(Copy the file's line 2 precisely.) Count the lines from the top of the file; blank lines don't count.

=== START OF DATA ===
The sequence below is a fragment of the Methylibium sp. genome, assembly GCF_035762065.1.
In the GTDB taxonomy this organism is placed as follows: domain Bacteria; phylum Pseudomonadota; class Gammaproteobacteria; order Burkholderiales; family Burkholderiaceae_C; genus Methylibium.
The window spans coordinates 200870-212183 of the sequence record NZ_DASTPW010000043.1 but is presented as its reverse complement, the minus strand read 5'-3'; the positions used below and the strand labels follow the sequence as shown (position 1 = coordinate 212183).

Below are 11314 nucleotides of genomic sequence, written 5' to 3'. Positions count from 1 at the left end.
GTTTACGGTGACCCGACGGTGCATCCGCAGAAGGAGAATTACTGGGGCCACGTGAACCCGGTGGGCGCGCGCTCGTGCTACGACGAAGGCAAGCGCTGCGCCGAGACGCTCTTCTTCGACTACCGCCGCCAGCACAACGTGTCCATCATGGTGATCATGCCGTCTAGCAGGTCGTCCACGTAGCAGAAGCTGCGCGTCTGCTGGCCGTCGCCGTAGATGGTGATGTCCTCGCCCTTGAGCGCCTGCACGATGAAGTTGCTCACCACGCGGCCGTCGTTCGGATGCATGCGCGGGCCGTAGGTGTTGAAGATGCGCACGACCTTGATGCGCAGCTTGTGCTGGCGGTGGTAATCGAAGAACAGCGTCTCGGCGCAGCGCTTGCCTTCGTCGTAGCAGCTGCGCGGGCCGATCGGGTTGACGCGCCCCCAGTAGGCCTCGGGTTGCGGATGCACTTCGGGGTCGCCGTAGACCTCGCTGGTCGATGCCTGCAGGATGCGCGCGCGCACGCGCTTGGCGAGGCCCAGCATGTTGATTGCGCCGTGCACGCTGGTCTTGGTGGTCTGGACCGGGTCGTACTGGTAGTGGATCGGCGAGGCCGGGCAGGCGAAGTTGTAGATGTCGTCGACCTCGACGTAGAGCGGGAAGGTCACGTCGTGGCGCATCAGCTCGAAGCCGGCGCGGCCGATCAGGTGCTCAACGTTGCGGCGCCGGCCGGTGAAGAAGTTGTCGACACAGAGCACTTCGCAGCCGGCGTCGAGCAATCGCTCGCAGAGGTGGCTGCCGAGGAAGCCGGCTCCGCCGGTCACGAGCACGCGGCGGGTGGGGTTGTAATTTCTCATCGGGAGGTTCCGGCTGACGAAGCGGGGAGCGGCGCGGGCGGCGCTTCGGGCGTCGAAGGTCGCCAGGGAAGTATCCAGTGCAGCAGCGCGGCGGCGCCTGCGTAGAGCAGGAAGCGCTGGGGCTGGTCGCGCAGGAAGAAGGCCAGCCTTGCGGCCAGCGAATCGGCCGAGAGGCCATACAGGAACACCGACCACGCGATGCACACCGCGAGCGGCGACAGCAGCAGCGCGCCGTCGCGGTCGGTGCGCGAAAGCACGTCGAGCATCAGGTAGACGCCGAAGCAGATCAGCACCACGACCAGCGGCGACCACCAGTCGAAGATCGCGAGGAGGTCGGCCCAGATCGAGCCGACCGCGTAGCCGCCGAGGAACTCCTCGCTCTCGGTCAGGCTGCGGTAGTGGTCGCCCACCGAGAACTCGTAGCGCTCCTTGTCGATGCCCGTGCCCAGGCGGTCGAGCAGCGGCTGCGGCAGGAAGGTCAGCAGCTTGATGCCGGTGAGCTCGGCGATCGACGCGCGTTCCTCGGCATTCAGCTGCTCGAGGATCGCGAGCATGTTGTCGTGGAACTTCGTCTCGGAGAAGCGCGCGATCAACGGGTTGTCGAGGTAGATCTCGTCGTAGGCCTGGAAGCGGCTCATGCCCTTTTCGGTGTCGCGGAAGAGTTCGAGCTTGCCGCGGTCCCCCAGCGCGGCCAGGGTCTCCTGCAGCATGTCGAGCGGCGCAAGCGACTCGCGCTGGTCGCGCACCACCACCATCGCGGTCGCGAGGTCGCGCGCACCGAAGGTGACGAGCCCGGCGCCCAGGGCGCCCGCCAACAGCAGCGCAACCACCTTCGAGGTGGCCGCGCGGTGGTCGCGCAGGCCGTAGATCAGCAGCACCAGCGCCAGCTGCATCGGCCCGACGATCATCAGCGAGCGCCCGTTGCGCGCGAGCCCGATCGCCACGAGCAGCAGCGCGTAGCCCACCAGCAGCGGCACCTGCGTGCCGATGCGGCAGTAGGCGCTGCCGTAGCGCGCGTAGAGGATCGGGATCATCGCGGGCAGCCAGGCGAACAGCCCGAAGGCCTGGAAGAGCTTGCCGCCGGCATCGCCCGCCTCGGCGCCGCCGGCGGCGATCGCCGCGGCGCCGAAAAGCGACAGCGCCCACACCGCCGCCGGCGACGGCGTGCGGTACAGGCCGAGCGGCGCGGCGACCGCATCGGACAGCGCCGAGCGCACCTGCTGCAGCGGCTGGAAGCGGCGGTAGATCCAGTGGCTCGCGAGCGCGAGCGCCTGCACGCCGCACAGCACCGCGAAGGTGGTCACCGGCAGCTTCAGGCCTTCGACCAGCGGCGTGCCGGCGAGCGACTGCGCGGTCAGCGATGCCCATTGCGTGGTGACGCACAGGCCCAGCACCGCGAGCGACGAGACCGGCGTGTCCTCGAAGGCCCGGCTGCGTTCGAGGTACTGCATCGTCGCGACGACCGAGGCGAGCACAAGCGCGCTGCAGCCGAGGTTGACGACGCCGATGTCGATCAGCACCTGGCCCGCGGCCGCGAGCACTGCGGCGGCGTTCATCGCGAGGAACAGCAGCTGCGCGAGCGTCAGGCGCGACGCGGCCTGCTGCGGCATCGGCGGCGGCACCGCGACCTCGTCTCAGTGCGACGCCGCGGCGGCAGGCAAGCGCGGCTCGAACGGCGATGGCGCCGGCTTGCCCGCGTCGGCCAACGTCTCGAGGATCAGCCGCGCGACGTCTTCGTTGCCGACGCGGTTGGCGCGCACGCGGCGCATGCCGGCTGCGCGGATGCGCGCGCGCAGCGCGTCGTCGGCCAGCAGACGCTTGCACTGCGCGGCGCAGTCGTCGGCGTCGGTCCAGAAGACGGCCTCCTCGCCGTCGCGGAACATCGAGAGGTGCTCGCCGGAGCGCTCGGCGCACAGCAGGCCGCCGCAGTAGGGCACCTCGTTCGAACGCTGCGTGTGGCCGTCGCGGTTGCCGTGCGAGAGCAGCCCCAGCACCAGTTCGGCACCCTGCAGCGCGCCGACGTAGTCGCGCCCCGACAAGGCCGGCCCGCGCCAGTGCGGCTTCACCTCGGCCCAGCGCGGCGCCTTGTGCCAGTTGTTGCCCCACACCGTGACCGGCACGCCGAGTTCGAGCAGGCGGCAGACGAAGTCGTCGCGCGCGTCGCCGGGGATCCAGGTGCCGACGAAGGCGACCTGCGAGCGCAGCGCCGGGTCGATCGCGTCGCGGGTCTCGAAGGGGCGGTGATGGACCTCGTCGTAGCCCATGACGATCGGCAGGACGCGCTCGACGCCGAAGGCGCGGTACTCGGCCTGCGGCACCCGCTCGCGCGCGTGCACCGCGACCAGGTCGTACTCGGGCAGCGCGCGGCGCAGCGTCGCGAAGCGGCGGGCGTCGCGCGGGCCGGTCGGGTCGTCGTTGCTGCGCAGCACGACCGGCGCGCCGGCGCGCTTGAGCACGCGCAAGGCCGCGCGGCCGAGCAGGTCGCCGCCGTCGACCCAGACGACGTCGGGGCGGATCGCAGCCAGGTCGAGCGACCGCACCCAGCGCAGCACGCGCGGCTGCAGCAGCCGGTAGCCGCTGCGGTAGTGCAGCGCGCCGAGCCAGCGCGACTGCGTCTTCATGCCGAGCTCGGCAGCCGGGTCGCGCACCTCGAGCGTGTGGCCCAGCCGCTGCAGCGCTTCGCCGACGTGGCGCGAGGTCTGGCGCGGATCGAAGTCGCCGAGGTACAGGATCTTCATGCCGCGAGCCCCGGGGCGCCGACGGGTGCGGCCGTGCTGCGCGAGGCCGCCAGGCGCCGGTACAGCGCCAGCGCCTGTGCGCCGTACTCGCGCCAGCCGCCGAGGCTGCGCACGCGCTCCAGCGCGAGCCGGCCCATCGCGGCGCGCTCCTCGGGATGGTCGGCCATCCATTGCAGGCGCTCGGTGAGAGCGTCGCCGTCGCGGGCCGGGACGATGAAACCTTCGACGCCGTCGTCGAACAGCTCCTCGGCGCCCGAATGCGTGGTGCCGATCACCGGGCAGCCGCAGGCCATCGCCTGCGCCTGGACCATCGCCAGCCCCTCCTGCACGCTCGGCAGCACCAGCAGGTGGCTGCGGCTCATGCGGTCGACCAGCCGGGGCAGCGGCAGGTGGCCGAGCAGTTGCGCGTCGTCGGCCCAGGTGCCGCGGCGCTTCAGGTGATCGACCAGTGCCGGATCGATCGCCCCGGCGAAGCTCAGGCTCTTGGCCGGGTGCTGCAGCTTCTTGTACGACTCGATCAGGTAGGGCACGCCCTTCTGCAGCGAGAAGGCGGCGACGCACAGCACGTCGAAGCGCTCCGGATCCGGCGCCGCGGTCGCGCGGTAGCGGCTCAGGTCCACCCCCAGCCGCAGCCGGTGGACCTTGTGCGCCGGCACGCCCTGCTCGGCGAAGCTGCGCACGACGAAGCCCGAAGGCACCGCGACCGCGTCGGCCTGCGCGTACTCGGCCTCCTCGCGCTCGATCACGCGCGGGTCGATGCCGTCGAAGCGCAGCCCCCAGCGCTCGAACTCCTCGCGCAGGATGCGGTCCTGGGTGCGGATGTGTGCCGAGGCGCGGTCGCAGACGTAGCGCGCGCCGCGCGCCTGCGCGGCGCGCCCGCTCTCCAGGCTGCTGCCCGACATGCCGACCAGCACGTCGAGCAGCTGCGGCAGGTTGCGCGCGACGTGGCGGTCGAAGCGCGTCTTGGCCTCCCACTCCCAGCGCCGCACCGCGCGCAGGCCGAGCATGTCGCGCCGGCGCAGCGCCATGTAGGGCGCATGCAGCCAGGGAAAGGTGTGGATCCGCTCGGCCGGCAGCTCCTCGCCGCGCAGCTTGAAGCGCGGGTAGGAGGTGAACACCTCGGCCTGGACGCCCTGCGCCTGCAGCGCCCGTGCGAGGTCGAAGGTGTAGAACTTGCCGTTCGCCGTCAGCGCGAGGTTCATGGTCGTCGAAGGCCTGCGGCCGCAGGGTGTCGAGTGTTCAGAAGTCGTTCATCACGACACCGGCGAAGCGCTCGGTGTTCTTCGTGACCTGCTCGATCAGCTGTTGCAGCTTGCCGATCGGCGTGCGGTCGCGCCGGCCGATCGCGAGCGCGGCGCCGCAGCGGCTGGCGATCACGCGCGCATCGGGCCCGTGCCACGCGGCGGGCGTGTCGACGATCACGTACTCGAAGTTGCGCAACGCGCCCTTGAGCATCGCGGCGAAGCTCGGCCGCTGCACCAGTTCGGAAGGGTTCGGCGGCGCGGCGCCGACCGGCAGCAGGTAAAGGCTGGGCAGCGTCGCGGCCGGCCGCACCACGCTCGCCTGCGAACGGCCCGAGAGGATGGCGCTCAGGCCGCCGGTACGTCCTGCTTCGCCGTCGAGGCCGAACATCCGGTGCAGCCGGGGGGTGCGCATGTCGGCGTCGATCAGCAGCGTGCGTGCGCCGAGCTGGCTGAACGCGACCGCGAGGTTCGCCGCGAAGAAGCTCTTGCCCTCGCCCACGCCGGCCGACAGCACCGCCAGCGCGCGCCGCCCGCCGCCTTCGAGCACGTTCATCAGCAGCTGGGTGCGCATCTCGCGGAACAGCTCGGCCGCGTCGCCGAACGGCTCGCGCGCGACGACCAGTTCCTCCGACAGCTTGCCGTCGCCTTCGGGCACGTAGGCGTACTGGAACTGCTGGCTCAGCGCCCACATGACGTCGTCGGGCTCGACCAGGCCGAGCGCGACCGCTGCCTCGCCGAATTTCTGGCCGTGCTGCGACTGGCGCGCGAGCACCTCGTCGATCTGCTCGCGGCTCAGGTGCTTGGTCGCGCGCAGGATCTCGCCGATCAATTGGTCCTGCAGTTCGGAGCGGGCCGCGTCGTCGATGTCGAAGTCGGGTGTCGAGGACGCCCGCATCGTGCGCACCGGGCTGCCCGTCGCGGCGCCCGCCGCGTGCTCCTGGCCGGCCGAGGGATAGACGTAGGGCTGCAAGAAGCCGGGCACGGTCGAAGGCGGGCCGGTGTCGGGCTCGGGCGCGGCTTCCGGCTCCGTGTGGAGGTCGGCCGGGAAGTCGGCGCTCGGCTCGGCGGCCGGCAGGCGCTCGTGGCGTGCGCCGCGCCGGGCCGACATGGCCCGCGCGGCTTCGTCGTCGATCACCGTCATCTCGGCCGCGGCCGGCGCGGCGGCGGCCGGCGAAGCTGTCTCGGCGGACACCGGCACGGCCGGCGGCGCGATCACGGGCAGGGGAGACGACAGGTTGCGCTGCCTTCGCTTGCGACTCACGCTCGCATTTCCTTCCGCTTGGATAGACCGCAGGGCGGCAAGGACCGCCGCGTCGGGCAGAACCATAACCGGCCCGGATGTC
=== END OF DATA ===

In the GTDB taxonomy this organism is placed as follows: domain Bacteria; phylum Pseudomonadota; class Gammaproteobacteria; order Burkholderiales; family Burkholderiaceae_C; genus Methylibium.